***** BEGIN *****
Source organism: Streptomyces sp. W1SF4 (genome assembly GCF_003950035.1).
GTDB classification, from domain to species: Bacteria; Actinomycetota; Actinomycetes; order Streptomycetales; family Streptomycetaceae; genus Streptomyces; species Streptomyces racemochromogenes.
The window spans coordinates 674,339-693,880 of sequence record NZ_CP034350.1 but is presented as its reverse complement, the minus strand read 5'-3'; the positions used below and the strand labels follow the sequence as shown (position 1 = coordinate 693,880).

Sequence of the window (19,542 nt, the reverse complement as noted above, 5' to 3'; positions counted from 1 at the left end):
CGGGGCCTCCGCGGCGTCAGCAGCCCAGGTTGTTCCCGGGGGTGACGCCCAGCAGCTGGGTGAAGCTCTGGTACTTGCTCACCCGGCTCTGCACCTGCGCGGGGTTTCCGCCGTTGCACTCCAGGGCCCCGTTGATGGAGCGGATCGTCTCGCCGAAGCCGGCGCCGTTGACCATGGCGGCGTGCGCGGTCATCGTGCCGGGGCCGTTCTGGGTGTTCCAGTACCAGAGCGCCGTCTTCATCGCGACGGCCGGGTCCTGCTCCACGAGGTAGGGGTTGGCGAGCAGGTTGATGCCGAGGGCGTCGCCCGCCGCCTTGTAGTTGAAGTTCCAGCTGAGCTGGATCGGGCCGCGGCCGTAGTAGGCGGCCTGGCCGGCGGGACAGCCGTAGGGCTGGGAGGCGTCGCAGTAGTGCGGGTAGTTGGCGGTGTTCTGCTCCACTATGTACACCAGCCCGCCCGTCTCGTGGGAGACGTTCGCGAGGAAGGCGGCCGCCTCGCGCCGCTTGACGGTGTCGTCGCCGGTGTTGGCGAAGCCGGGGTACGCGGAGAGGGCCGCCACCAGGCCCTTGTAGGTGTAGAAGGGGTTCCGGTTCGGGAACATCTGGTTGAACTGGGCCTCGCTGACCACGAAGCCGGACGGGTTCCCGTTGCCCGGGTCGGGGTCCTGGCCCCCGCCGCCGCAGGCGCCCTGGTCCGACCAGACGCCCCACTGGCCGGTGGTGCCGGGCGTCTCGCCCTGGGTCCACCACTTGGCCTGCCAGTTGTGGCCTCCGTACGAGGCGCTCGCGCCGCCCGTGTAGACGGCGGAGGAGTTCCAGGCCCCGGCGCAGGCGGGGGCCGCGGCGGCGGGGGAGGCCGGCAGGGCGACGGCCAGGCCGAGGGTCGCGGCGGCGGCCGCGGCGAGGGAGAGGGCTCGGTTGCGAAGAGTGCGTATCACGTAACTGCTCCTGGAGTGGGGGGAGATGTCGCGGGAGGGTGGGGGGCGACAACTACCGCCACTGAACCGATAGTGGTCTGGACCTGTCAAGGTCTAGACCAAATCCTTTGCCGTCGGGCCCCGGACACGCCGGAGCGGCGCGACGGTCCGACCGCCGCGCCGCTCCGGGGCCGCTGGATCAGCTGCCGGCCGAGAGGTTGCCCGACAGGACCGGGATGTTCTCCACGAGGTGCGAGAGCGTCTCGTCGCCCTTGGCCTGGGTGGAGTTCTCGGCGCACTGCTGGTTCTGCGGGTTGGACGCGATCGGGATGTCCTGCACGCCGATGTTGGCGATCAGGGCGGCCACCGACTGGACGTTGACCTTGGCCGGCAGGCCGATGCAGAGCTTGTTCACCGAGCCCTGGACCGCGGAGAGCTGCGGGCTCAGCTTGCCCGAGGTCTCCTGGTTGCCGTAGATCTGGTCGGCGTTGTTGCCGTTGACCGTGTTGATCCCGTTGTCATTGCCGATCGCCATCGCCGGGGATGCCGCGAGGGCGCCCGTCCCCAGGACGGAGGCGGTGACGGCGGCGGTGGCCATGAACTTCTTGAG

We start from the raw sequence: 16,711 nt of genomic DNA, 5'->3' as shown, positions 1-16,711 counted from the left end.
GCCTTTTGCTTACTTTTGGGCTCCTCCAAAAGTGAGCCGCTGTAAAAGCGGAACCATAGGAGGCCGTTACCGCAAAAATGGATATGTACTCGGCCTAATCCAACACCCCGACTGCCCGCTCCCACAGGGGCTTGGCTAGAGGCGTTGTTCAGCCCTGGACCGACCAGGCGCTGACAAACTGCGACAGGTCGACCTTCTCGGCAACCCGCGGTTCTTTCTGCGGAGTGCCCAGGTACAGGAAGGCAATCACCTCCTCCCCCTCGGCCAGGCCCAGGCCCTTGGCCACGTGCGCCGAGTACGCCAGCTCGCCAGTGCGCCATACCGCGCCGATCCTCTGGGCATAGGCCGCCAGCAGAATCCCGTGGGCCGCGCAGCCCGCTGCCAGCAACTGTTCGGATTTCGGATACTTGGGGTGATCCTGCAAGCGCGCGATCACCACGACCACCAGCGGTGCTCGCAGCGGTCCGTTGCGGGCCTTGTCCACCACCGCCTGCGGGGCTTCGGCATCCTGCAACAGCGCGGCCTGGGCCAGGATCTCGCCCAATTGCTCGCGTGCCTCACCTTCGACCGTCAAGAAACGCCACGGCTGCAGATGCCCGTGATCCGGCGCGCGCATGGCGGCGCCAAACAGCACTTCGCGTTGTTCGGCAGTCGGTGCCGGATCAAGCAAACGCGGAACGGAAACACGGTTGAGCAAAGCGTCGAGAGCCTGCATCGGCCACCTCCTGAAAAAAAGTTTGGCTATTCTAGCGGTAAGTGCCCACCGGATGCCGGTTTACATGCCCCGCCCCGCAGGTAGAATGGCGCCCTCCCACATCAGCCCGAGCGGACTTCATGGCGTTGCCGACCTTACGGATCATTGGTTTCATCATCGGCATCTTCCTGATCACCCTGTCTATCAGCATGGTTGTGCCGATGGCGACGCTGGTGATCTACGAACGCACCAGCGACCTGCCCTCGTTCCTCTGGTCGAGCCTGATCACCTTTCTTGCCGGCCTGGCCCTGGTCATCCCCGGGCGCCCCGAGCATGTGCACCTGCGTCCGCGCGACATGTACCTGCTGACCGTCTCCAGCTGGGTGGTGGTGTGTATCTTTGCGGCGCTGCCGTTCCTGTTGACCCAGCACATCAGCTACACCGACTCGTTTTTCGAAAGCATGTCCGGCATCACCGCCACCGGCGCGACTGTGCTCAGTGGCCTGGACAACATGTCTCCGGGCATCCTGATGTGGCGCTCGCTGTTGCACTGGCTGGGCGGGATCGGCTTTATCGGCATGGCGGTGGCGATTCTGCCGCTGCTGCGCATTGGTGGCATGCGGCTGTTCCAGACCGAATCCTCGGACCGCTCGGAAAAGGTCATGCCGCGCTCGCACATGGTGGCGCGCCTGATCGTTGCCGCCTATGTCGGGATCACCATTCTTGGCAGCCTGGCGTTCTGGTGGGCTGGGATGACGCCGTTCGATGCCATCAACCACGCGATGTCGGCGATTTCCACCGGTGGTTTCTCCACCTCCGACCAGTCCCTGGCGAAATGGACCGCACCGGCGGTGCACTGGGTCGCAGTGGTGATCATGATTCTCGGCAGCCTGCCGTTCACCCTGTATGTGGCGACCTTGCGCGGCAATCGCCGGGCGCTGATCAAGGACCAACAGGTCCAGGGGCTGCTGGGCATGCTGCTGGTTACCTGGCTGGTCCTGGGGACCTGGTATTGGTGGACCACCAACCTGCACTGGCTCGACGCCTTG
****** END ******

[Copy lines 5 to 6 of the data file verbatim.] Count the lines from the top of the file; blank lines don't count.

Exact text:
CGGGGCCTCCGCGGCGTCAGCAGCCCAGGTTGTTCCCGGGGGTGACGCCCAGCAGCTGGGTGAAGCTCTGGTACTTGCTCACCCGGCTCTGCACCTGCGCGGGGTTTCCGCCGTTGCACTCCAGGGCCCCGTTGATGGAGCGGATCGTCTCGCCGAAGCCGGCGCCGTTGACCATGGCGGCGTGCGCGGTCATCGTGCCGGGGCCGTTCTGGGTGTTCCAGTACCAGAGCGCCGTCTTCATCGCGACGGCCGGGTCCTGCTCCACGAGGTAGGGGTTGGCGAGCAGGTTGATGCCGAGGGCGTCGCCCGCCGCCTTGTAGTTGAAGTTCCAGCTGAGCTGGATCGGGCCGCGGCCGTAGTAGGCGGCCTGGCCGGCGGGACAGCCGTAGGGCTGGGAGGCGTCGCAGTAGTGCGGGTAGTTGGCGGTGTTCTGCTCCACTATGTACACCAGCCCGCCCGTCTCGTGGGAGACGTTCGCGAGGAAGGCGGCCGCCTCGCGCCGCTTGACGGTGTCGTCGCCGGTGTTGGCGAAGCCGGGGTACGCGGAGAGGGCCGCCACCAGGCCCTTGTAGGTGTAGAAGGGGTTCCGGTTCGGGAACATCTGGTTGAACTGGGCCTCGCTGACCACGAAGCCGGACGGGTTCCCGTTGCCCGGGTCGGGGTCCTGGCCCCCGCCGCCGCAGGCGCCCTGGTCCGACCAGACGCCCCACTGGCCGGTGGTGCCGGGCGTCTCGCCCTGGGTCCACCACTTGGCCTGCCAGTTGTGGCCTCCGTACGAGGCGCTCGCGCCGCCCGTGTAGACGGCGGAGGAGTTCCAGGCCCCGGCGCAGGCGGGGGCCGCGGCGGCGGGGGAGGCCGGCAGGGCGACGGCCAGGCCGAGGGTCGCGGCGGCGGCCGCGGCGAGGGAGAGGGCTCGGTTGCGAAGAGTGCGTATCACGTAACTGCTCCTGGAGTGGGGGGAGATGTCGCGGGAGGGTGGGGGGCGACAACTACCGCCACTGAACCGATAGTGGTCTGGACCTGTCAAGGTCTAGACCAAATCCTTTGCCGTCGGGCCCCGGACACGCCGGAGCGGCGCGACGGTCCGACCGCCGCGCCGCTCCGGGGCCGCTGGATCAGCTGCCGGCCGAGAGGTTGCCCGACAGGACCGGGATGTTCTCCACGAGGTGCGAGAGCGTCTCGTCGCCCTTGGCCTGGGTGGAGTTCTCGGCGCACTGCTGGTTCTGCGGGTTGGACGCGATCGGGATGTCCTGCACGCCGATGTTGGCGATCAGGGCGGCCACCGACTGGACGTTGACCTTGGCCGGCAGGCCGATGCAGAGCTTGTTCACCGAGCCCTGGACCGCGGAGAGCTGCGGGCTCAGCTTGCCCGAGGTCTCCTGGTTGCCGTAGATCTGGTCGGCGTTGTTGCCGTTGACCGTGTTGATCCCGTTGTCATTGCCGATCGCCATCGCCGGGGATGCCGCGAGGGCGCCCGTCCCCAGGACGGAGGCGGTGACGGCGGCGGTGGCCATGAACTTCTTGAG

We start from the raw sequence: 16,711 nt of genomic DNA, 5'->3' as shown, positions 1-16,711 counted from the left end.